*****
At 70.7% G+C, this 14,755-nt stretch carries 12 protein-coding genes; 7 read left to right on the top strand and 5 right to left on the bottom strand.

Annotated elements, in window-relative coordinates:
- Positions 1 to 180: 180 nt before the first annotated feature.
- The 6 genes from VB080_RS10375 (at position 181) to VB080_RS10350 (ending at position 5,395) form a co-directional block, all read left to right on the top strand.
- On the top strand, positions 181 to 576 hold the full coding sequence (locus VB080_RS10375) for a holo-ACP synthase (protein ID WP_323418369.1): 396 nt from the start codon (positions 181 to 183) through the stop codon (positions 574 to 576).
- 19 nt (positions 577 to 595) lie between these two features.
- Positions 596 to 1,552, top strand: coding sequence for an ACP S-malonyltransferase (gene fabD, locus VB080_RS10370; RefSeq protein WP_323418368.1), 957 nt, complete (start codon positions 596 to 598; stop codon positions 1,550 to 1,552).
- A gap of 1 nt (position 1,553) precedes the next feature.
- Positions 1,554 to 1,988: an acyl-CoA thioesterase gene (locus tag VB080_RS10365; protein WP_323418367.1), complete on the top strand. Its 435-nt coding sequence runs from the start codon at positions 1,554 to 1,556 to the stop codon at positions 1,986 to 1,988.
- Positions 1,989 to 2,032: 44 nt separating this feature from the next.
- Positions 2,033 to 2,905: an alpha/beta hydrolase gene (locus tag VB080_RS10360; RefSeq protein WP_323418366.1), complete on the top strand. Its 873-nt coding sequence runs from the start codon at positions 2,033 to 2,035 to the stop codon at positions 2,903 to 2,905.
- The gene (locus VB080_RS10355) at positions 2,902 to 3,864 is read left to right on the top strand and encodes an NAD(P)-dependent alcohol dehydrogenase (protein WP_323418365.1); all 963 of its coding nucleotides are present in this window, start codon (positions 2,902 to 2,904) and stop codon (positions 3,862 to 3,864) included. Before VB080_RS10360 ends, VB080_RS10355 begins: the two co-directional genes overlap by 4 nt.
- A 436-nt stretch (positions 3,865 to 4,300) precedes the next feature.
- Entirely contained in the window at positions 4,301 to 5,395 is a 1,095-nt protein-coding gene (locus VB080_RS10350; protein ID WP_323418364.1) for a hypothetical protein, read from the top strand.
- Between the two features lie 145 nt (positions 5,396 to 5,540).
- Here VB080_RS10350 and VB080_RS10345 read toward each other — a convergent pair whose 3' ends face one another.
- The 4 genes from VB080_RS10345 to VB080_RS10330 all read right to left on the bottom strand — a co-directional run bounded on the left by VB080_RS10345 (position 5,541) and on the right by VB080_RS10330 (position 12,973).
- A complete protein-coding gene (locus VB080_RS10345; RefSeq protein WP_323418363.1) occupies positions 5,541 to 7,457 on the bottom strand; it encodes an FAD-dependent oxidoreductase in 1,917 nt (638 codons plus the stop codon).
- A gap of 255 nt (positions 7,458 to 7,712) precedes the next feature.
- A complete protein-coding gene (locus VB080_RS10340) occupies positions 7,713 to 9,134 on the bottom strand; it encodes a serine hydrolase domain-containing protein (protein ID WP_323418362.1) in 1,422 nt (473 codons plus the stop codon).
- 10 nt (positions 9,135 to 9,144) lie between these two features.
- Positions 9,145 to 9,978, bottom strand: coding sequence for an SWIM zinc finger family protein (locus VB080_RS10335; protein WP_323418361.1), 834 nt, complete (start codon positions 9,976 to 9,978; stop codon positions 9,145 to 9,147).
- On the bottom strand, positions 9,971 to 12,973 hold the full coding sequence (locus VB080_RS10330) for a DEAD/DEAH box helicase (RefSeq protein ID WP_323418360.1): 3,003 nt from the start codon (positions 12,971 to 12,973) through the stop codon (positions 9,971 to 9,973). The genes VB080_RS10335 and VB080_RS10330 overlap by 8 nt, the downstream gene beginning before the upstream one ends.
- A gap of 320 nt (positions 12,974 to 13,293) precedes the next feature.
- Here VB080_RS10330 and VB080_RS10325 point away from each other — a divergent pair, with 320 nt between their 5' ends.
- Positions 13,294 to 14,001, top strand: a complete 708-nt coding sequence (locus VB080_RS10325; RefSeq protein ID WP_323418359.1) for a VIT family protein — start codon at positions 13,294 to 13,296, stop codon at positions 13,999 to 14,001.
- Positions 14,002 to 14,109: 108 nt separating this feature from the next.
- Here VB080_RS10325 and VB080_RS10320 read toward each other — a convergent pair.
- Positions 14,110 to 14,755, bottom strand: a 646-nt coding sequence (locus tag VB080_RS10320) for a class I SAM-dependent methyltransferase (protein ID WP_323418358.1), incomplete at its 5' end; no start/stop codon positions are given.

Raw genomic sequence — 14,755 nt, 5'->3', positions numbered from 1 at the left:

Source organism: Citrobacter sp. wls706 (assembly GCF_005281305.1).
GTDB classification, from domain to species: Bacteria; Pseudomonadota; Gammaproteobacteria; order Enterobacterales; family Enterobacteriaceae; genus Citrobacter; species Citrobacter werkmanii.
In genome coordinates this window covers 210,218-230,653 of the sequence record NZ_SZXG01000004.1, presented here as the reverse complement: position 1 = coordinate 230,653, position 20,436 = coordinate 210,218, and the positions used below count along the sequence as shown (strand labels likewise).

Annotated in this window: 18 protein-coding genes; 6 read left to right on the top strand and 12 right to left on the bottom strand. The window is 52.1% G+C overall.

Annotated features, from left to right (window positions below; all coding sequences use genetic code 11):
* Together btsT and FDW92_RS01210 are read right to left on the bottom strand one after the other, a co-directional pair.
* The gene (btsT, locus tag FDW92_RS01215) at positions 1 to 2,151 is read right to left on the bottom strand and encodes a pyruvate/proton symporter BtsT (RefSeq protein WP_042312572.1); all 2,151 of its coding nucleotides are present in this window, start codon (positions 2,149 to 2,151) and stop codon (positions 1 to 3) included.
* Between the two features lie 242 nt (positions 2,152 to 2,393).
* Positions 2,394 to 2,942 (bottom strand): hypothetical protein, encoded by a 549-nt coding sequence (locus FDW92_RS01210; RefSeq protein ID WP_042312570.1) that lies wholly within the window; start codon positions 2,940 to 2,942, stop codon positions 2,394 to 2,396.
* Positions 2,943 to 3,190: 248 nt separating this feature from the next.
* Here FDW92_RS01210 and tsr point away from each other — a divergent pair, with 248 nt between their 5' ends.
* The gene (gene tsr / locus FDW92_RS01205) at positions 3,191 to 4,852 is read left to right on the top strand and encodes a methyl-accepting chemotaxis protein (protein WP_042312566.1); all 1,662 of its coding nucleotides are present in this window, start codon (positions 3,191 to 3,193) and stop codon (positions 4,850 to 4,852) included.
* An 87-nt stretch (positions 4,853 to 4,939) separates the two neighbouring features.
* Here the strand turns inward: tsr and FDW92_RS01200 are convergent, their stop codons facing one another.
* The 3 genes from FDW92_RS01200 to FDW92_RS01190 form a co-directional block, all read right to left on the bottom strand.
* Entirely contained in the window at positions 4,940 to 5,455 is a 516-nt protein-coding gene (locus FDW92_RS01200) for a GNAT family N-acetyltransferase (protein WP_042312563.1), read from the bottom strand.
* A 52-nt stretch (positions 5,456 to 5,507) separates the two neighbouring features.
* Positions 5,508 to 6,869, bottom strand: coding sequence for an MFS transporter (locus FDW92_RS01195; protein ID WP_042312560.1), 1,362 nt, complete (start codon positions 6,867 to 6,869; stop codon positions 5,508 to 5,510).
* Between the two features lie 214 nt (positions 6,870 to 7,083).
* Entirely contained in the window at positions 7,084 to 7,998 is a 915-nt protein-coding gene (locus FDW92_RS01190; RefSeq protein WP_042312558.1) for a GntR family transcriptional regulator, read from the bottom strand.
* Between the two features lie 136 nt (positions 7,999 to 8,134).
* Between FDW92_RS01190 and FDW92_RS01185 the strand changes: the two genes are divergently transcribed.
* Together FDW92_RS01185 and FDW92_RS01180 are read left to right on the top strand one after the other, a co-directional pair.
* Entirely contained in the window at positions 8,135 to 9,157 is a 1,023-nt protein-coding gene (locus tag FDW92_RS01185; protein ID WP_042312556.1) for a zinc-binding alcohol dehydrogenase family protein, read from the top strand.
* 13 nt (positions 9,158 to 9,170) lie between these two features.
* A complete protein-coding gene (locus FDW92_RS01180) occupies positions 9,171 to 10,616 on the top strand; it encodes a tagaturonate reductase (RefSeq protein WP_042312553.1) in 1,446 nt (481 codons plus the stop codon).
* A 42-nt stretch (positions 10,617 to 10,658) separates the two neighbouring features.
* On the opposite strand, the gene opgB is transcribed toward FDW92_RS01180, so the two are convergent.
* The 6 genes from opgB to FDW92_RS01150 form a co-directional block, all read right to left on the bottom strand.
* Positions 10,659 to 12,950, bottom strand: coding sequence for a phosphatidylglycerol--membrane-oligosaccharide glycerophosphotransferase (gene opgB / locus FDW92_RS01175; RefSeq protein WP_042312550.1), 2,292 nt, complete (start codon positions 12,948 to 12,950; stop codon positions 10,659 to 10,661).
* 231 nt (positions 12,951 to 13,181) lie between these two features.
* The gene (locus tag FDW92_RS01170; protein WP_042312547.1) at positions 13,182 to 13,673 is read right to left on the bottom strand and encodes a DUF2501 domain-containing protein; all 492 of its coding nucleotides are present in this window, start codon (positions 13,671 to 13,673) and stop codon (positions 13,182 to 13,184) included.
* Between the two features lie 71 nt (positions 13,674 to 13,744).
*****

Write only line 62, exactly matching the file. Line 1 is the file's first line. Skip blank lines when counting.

* The gene (locus tag FDW92_RS01170; protein WP_042312547.1) at positions 13,182 to 13,673 is read right to left on the bottom strand and encodes a DUF2501 domain-containing protein; all 492 of its coding nucleotides are present in this window, start codon (positions 13,671 to 13,673) and stop codon (positions 13,182 to 13,184) included.